Known as “The Crow” within the agency, Robert T. Crowley joined the CIA at its inception and spent his entire career in the Directorate of Plans, also know as the “Department of Dirty Tricks. ”

Crowley was one of the tallest man ever to work at the CIA. Born in 1924 and raised in Chicago, Crowley grew to six and a half feet when he entered the U.S. Military Academy at West Point in N.Y. as a cadet in 1943 in the class of 1946. He never graduated, having enlisted in the Army, serving in the Pacific during World War II. He retired from the Army Reserve in 1986 as a lieutenant colonel. According to a book he authored with his friend and colleague, William Corson, Crowley’s career included service in Military Intelligence and Naval Intelligence, before joining the CIA at its inception in 1947. His entire career at the agency was spent within the Directorate of Plans in covert operations. Before his retirement, Bob Crowley became assistant deputy director for operations, the second-in-command in the Clandestine Directorate of Operations.

Bob Crowley first contacted Gregory Douglas in 1993 when he found out from John Costello that Douglas was about to publish his first book on Heinrich Mueller, the former head of the Gestapo who had become a secret, long-time asset to the CIA. Crowley contacted Douglas and they began a series of long and often very informative telephone conversations that lasted for four years. In 1996, Crowley told Douglas that he believed him to be the person that should ultimately tell Crowley’s story but only after Crowley’s death. Douglas, for his part, became so entranced with some of the material that Crowley began to share with him that he secretly began to record their conversations, later transcribing them word for word, planning to incorporate some, or all, of the material in later publication.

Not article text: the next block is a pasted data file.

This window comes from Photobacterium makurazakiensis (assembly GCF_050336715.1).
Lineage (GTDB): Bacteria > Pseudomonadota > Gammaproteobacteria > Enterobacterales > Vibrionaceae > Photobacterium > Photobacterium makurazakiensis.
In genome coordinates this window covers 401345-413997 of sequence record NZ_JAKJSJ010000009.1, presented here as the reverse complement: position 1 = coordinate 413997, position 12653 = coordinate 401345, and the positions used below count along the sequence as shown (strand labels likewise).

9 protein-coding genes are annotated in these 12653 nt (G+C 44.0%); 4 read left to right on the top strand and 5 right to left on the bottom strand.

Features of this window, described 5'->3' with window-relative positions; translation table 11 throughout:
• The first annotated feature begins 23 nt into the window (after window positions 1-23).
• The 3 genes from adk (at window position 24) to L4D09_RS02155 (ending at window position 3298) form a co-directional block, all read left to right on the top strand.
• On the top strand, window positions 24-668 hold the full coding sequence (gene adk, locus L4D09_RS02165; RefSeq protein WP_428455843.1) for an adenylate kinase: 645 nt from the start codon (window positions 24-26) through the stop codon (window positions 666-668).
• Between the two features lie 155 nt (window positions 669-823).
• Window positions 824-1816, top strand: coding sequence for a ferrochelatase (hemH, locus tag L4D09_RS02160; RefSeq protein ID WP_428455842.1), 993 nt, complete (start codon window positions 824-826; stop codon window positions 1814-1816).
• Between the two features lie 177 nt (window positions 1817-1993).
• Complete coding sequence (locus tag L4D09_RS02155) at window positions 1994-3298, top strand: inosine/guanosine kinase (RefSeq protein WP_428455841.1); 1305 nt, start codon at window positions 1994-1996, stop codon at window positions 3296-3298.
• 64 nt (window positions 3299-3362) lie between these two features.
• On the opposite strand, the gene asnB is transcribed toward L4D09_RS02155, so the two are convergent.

Conversation No. 26

Date: Wednesday, July 24,1996

Commenced: 10:45 AM CST

Concluded: 11:10 AM CST

RTC: I found a very interesting report in the files when I was looking for something else. I misfiled it some time ago. Anyway, Gregory, I thought I would send it to you but I must say that it is highly sensitive and if you publish anything on or about it, you might have very serious problems.